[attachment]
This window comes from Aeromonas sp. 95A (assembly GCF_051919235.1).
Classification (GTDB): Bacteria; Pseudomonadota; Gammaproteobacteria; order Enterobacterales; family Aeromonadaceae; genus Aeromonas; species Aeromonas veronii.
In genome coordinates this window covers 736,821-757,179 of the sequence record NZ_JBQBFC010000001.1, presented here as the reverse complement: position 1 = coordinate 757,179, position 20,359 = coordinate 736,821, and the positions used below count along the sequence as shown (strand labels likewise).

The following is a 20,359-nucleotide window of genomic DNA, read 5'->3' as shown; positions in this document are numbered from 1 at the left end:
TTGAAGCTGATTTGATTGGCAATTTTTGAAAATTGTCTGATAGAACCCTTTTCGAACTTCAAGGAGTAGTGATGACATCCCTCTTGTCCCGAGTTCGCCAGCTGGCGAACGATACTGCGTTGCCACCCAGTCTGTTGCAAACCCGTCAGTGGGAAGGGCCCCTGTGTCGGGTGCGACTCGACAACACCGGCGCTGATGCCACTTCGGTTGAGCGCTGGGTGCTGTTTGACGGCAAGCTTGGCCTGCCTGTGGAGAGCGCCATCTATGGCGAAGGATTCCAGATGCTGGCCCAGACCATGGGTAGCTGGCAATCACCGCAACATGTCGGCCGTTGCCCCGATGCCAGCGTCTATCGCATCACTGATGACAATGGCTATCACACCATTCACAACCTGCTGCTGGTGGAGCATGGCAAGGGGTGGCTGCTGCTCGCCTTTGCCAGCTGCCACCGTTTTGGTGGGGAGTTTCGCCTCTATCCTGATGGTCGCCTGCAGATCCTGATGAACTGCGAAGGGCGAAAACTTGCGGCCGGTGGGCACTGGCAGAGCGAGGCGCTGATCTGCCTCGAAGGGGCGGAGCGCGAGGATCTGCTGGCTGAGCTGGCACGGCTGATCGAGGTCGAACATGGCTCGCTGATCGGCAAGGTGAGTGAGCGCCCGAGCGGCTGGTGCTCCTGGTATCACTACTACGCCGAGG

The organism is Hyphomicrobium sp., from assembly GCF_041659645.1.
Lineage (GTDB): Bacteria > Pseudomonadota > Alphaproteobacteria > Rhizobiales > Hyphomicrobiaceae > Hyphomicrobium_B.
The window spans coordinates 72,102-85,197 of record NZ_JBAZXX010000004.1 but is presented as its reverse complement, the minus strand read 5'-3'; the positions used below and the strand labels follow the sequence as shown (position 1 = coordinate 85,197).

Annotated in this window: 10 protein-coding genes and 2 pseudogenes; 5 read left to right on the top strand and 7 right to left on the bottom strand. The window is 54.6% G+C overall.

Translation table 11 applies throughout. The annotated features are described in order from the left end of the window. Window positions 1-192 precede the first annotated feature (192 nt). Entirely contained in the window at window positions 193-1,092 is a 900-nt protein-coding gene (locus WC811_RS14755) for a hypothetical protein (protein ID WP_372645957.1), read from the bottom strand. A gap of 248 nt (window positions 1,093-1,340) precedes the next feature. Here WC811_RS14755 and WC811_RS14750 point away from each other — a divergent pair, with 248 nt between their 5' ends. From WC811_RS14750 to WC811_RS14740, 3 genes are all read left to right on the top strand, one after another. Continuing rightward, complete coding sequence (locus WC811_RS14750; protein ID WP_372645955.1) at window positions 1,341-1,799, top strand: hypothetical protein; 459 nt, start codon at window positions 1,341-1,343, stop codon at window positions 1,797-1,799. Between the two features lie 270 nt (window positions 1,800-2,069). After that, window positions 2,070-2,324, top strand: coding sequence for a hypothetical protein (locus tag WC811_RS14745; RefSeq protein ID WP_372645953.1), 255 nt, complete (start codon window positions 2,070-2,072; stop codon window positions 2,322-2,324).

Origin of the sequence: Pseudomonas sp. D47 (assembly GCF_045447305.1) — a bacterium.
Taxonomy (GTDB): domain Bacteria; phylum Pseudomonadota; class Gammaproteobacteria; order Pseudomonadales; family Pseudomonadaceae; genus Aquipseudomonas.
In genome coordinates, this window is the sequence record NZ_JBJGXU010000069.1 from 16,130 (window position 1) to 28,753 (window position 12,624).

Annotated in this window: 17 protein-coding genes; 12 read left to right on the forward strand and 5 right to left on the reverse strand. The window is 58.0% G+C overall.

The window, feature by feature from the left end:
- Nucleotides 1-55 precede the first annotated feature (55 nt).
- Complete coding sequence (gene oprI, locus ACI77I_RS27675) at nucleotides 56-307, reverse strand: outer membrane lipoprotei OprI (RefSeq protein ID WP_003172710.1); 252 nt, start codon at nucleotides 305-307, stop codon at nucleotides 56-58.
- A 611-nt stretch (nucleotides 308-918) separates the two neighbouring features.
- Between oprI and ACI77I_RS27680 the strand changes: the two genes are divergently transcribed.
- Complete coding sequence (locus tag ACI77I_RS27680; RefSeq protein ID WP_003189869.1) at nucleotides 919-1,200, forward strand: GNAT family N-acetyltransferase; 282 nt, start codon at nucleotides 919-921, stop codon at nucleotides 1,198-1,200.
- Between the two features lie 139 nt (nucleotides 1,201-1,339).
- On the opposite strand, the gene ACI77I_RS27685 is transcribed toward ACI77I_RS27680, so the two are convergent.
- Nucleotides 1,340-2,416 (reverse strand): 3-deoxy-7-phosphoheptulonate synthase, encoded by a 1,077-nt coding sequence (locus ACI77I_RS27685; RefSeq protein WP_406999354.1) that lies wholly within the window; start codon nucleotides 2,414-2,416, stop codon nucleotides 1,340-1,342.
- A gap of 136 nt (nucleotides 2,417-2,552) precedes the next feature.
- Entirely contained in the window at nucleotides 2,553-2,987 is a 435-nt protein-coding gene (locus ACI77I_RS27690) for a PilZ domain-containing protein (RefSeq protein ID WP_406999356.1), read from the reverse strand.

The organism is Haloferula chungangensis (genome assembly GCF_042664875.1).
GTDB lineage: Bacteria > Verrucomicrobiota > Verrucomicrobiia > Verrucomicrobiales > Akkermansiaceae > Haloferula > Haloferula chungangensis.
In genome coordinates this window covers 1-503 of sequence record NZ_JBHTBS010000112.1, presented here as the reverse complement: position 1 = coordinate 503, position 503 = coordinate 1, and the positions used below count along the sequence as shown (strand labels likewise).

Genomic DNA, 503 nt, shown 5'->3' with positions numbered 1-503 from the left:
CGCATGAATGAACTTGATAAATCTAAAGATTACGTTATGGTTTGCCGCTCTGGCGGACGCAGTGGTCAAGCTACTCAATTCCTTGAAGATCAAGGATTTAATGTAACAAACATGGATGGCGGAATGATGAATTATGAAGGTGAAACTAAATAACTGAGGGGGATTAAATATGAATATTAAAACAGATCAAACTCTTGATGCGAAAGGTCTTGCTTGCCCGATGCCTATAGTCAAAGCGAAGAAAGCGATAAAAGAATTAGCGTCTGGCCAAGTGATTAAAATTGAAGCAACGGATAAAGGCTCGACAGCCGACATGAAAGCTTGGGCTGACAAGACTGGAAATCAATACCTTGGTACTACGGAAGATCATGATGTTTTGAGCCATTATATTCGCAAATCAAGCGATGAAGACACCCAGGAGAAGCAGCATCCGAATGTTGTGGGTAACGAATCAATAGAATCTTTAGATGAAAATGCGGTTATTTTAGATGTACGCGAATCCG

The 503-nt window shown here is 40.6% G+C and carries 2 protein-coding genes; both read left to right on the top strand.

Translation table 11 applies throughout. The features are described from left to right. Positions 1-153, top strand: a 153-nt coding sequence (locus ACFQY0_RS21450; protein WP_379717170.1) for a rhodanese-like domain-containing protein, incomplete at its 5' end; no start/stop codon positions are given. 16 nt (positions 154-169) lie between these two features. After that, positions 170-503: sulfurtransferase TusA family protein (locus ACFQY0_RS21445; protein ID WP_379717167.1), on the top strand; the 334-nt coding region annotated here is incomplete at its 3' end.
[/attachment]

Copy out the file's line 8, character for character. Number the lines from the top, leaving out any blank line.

The window spans coordinates 72,102-85,197 of record NZ_JBAZXX010000004.1 but is presented as its reverse complement, the minus strand read 5'-3'; the positions used below and the strand labels follow the sequence as shown (position 1 = coordinate 85,197).